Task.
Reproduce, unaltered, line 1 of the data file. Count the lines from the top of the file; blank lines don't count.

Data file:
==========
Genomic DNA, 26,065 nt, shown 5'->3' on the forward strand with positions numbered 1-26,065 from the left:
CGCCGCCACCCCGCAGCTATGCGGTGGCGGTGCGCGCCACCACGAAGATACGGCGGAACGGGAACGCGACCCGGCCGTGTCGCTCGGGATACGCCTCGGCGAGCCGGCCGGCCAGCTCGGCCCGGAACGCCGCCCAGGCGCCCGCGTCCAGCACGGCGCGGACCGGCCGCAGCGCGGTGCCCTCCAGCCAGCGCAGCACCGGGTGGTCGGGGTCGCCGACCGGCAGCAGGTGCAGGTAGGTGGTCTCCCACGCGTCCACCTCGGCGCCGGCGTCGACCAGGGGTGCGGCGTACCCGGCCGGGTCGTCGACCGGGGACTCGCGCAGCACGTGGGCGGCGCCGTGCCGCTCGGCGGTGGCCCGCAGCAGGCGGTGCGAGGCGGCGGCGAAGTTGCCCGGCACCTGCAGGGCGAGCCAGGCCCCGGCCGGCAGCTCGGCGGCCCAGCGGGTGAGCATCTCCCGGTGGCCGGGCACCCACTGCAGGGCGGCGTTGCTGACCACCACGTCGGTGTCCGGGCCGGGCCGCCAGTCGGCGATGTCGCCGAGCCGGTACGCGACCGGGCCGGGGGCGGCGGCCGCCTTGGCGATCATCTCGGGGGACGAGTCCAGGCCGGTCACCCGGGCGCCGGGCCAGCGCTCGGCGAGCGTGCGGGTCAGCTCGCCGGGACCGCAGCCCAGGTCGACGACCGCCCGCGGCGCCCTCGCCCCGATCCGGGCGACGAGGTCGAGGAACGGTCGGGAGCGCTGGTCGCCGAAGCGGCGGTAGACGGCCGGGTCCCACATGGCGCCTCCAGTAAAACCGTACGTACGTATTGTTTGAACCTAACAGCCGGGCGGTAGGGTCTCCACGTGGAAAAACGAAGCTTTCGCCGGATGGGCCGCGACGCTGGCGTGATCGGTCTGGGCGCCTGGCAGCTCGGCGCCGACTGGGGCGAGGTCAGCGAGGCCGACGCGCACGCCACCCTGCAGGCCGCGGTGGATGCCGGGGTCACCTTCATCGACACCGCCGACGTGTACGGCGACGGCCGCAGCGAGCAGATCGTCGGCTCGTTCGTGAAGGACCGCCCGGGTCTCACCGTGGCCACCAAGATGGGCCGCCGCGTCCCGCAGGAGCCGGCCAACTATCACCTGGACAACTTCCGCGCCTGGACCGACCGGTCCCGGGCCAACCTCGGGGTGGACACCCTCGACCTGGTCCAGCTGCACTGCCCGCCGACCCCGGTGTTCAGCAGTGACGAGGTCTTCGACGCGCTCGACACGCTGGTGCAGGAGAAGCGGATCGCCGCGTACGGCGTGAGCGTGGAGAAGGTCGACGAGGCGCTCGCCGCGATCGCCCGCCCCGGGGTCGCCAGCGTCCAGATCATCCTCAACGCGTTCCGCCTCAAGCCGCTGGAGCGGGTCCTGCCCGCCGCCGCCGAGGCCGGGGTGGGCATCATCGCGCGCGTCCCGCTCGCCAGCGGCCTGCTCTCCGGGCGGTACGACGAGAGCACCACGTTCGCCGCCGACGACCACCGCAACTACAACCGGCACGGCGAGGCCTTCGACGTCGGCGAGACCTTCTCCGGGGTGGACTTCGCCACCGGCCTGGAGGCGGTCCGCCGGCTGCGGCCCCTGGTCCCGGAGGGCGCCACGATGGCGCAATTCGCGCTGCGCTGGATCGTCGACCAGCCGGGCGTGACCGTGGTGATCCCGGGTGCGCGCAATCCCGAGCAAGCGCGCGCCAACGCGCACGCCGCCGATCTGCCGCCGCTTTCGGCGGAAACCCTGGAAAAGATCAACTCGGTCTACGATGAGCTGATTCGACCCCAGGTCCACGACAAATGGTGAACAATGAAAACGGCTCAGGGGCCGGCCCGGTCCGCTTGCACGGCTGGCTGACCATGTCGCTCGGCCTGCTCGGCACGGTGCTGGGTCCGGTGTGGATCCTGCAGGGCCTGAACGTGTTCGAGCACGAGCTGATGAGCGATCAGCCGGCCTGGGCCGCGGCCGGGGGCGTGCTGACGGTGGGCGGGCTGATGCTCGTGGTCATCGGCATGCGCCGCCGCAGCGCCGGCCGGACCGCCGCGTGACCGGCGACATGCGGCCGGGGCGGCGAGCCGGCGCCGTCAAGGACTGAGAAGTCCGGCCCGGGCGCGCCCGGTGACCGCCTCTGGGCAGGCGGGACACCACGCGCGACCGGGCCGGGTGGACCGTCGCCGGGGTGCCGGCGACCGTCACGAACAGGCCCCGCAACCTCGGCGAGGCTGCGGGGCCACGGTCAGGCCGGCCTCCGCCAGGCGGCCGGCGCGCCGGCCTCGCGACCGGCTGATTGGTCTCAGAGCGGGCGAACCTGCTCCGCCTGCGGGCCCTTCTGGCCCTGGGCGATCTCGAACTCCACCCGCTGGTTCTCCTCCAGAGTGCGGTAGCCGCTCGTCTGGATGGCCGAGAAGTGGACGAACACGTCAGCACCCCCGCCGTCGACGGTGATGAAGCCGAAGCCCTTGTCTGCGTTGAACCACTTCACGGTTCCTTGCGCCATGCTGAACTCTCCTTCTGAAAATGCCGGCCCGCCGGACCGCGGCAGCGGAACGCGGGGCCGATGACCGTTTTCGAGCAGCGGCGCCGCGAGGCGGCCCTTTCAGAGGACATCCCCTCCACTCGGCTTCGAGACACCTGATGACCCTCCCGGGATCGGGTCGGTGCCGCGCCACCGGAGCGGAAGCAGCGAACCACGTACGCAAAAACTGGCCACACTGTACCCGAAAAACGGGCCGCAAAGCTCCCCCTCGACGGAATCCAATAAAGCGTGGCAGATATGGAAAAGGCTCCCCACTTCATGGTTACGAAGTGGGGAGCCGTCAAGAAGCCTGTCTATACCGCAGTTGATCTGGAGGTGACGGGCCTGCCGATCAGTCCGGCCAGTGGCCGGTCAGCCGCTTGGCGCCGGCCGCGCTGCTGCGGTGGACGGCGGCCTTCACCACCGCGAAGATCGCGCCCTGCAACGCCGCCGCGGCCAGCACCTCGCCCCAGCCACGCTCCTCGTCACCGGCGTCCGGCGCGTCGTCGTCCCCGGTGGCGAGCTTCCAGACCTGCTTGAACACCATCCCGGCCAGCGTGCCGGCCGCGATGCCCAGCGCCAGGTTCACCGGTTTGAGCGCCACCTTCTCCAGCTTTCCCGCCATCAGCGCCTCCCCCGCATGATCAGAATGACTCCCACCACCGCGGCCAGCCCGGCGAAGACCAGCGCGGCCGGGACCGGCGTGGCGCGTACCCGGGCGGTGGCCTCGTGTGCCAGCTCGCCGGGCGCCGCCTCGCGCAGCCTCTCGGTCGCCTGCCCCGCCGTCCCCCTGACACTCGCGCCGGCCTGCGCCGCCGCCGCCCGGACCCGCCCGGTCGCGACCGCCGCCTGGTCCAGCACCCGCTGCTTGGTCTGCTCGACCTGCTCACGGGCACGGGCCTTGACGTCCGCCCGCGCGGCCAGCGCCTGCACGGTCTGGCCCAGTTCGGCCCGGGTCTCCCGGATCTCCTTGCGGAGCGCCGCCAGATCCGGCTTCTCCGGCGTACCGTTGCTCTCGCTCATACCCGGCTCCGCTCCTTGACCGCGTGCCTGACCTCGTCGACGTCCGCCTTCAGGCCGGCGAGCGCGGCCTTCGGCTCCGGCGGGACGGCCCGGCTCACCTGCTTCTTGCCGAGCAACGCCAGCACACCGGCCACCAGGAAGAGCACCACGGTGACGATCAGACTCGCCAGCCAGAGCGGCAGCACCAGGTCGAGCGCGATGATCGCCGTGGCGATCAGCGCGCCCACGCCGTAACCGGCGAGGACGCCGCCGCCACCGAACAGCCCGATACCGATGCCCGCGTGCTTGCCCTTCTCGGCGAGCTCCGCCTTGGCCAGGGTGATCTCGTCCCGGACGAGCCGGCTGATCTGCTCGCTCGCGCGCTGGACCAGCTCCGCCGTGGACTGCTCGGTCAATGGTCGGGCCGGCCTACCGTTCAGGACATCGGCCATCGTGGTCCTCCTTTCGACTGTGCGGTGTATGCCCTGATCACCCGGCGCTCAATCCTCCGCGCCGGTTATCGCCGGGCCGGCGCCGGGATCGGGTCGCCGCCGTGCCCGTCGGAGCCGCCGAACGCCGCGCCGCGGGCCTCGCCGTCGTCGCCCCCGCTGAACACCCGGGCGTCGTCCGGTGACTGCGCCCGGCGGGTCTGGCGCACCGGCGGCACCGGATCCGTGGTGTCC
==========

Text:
Genomic DNA, 26,065 nt, shown 5'->3' on the forward strand with positions numbered 1-26,065 from the left: